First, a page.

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Abercrombie’s Hot Salesclerk Policy Is Over

Starting Friday, you won’t have to be good-looking to work for Abercrombie & Fitch Co. The changes are the latest for the retailer, which once made male models with ridiculously ripped abs a billboard standard.
Abercrombie & Fitch model | Source: Abercrombie & Fitch
  • Bloomberg

NEW YORK, United States — Starting Friday, you won't have to be good- looking to work for Abercrombie & Fitch Co. You'll also be able to wear eye-liner, though not necessarily a nose ring.

The changes are the latest for the once high-flying retailer, which pioneered the sexy preppy look and made male models with ridiculously ripped abs a billboard standard. By retiring the “appearance and sense of style” hiring rule that stipulated attractiveness, Abercrombie is scrapping the last of the legacy of former Chief Executive Officer Mike Jeffries, who left in December.

“We’ve put the customer at the centre of the business,” said Christos Angelides, president of the company’s Abercrombie brand, who along with Fran Horowitz, the Hollister brand’s head, are among the internal candidates for the CEO job.

Sitting at a conference table with Chief Operating Officer Jonathan Ramsden at the company’s wooded campus in New Albany, Ohio, the two presidents said that dress-code and other changes are part of their plan to cater more to shoppers. For too long, they said, stores and clothes were tailored to Jeffries’s whims.

So gone is the legendary “Look Policy” for employees, which banned French-tip manicures, certain hair-styling products and, among other things, moustaches. Clerks will be referred to as brand representatives, not models. They still can’t wear extreme makeup or jewellery, but the rules are gentler. The idea is that sales forces should focus on selling, not on obsessing over their level of accepted handsomeness.

Dictating Behaviour

Jeffries turned Abercrombie into a global brand during his 22-year rein, and the retailer has 965 stores in more than 20 countries. But as sales fell his management style was questioned. He had a 40-plus page manual dictating the behaviour and dress of passengers and where his dogs should sit on the company’s Gulfstream G550, which is now on the block, and until last year refused to sell clothes in the colour black.

In 2013, activist investor Engaged Capital LLC began calling for Jeffries’ ouster. Last year, the company stripped him of his chairman role, brought in Angelides and Horowitz to differentiate the two brands and promoted Ramsden. The trio’s running the company along with Chairman Arthur Martinez.

"Inevitably, there's still some people wondering what's going to happen," Ramsden said. But "things are running along — there's a clear sense of what needs to be done."

Sales in established stores have fallen in six of the past eight years. Abercrombie profit shrank 5.1 percent in 2014 and same-store sales tumbled 10 percent last quarter, which included the holiday season.

Brighter Lights 

The company’s switched things up in the past year in A&F and Hollister stores, turning up the lights, turning down the music and cutting way back on the level of Fierce and other colognes shoppers are forced to breathe. “We exist to serve shareholders,” Martinez said, “but if we don’t serve the customer, the shareholders will never get rewarded.”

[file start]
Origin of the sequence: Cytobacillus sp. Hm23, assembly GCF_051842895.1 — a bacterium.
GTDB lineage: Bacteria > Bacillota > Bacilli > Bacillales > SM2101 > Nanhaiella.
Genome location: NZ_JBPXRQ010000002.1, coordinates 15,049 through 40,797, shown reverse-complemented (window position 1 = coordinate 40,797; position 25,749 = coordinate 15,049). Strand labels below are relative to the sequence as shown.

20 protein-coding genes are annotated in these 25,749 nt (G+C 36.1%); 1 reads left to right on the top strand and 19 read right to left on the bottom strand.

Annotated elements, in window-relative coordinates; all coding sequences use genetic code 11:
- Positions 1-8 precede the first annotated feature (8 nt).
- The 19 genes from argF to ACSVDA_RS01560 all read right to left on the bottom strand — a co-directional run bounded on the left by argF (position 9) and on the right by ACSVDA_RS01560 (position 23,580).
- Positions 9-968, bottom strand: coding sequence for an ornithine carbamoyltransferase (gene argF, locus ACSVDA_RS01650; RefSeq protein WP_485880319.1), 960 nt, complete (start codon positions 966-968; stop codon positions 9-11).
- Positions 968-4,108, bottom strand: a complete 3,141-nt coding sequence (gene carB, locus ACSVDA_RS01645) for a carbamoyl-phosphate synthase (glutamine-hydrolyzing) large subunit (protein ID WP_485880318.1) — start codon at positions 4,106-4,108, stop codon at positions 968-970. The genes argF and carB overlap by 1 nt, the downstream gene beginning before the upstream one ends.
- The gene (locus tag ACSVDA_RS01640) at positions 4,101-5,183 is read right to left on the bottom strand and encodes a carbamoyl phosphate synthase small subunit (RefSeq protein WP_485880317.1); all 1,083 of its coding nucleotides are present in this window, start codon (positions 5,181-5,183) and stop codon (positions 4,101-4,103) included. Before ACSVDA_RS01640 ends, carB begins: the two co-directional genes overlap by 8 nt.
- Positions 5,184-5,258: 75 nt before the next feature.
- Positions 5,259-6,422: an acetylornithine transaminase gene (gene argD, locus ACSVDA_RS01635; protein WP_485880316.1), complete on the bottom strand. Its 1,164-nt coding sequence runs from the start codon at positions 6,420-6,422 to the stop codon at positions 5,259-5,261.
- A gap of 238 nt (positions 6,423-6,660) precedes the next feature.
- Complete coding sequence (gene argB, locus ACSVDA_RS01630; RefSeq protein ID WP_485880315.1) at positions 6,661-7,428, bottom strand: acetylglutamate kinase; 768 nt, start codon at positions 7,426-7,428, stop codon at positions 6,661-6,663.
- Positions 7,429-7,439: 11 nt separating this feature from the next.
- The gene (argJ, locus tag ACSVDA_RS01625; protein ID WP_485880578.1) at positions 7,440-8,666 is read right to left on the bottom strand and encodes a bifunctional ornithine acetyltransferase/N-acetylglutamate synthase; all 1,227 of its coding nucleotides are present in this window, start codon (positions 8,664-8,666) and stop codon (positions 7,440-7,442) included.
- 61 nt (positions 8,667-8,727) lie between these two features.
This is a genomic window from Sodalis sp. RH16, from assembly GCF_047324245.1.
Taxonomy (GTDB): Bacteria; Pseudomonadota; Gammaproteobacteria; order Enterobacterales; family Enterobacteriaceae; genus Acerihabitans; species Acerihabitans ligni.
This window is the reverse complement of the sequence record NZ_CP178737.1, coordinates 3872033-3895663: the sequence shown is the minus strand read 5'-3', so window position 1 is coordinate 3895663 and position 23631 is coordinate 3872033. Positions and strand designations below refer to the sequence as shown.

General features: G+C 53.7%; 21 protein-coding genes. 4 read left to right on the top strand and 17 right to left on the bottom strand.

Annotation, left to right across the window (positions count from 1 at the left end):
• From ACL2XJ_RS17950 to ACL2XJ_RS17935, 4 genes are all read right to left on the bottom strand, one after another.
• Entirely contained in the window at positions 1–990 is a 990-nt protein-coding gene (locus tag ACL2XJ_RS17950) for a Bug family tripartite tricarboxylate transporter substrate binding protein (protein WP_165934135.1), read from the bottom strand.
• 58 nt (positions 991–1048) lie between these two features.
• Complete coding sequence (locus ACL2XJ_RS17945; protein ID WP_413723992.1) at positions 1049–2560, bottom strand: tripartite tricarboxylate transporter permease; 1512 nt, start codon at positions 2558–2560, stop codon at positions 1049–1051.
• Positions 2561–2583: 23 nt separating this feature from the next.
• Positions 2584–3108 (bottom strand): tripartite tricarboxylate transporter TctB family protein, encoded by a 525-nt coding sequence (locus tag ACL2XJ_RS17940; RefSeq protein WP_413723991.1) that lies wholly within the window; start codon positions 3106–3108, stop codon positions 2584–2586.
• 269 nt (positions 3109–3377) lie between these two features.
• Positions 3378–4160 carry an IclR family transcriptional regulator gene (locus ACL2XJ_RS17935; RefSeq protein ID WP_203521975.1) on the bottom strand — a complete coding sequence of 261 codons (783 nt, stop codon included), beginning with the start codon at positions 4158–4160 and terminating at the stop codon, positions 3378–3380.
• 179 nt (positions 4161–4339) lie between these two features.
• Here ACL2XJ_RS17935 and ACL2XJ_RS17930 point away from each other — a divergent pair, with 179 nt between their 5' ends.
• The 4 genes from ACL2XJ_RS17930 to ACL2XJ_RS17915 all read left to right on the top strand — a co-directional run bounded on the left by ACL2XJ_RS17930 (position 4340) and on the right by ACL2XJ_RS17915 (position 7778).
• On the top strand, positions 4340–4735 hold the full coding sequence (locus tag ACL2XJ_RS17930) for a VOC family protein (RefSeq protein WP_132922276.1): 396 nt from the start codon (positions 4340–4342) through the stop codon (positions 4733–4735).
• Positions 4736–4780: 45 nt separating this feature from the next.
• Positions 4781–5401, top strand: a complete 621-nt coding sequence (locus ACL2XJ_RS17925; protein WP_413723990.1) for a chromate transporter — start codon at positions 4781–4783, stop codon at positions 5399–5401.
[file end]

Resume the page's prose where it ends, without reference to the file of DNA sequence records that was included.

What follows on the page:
Managers can decide where and how products are displayed, which was once unimaginable. When new stores open, shirtless hunky young men no longer greet patrons outside. In fact, by the end of July, sexualised marketing images will be gone from shopping bags, in-store photos and gift cards.

But the retailer can’t go too far too fast, Horowitz said. “We do have very strong, iconic brands, and our intent is to make sure that we keep the spirit of those things alive while modernising what’s happening here.”

Changes were visible at test stores behind unmarked doors across the campus, where strikingly young employees zipped from the cafeteria to peripheral buildings on Razor scooters. A Jennifer Lopez song played over loudspeakers in one test store, a departure from the thumping house music of the past.

Head-Scarf Challenge

The company was mocked for the “Look Policy,” and sued over how it was implemented. U.S. Supreme Court justices heard arguments in February in the case of Samantha Elauf, a Muslim teenager who was denied a job because she wore a head scarf. Abercrombie agreed to pay $71,000 to settle two suits similar to Elauf’s in California in 2013. In her case, the company argued its actions were legal because it didn’t have “actual knowledge” that Elauf wore the scarf for religious reasons. A federal appeals court sided with Abercrombie, and Elauf appealed to the high court.

Abandoning the dress code and brightening the lighting in stores are necessary steps, but they’re not as important as the product line, said Howard Tubin, a Guggenheim Securities LLC analyst. For one thing, he said, Hollister, aimed at younger teens with a Southern California influence, needs to develop a look that’s more distinct from A&F offerings.

"They need to drive traffic with new and interesting and innovative product — that hasn't been the case in the last few years," said Tubin, who has a neutral rating on the shares. They rose 3.3 percent at the close in New York Thursday. Abercrombie has slid 20 percent this year, compared with a 2.6 percent gain for the Standard & Poor's 500 Index.

Its comeback “is going to be a process,” Ramsden said. “We’ll fine-tune some things going forward. The important point is there’s a strong conviction we’re going down the right path.”

By Lindsey Rupp; editors: Nick Turner, Anne Reifenberg.

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